Shown above is the state of our kitchen during week 5. Our contractor, Karl (a.k.a 'Fritz') came over to look at how the structure was put together in order to help us determine what kinds of beams we can use—carving the hole out of the ceiling that you can see at the top of the frame. I otherwise removed the wainscoting [a term that derives from the medieval German wagenschot or 'wall-board'] and removed the diving wall between the kitchen and downstairs bathroom.
The next few photos show changes to the 'library' walls as I first started removing their original faces. The walls we focus on here are the 'new' exterior walls, which were presumably added to the house at the time of the first addition.
Yes - that is vermiculite.
For those that aren't familiar with it, vermiculite is a hydrous phyllosilicate mineral resembling mica in appearance. When heated to to around 1000 degrees centigrade, vermiculite undergoes significant expansion and exfoliation.
Between 1919 until about 1990, over 70 percent of all vermiculite sold in the United States derived from a mine near Libby, Montana—often sold under the brand name Zonolite. There was also a deposit of asbestos at that mine, so the vermiculite from Libby was contaminated with asbestos. For this reason, most vermiculite insulation should assumed to be contaminated with asbestos.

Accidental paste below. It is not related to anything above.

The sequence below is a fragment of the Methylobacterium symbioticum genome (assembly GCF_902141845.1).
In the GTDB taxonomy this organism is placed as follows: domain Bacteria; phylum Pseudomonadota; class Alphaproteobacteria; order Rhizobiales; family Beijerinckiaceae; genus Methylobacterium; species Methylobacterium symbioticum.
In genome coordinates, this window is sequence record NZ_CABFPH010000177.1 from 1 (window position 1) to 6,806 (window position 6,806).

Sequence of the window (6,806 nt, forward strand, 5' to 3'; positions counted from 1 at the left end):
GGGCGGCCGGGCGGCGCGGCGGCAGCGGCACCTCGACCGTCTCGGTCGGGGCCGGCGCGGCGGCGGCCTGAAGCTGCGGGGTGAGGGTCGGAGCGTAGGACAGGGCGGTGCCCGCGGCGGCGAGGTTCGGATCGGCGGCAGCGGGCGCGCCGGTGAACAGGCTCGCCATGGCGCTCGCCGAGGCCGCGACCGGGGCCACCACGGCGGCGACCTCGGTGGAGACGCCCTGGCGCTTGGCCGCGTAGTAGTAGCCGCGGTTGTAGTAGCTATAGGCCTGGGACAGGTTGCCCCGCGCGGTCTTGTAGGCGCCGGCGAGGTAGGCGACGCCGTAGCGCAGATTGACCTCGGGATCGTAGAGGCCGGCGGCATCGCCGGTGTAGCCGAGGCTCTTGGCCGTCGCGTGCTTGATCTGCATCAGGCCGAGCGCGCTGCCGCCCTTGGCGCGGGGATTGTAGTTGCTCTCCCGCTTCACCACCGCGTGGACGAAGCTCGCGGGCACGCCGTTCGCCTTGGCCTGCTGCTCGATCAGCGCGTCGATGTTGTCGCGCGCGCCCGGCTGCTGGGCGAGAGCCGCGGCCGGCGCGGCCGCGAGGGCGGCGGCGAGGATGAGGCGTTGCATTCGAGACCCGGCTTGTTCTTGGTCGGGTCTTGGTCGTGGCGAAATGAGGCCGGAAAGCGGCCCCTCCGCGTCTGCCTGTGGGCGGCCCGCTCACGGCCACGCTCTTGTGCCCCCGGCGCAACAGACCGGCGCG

Fortunately, our vermiculite pre-dated the operation of the Libby, and so was not laden with asbestos. Still, when getting it all cleaned out, we've been careful to wear our masks and coveralls.
This next photo shows the state of our "woodworking and furniture restoration shop" (which will really be an upstairs office and guest bedroom).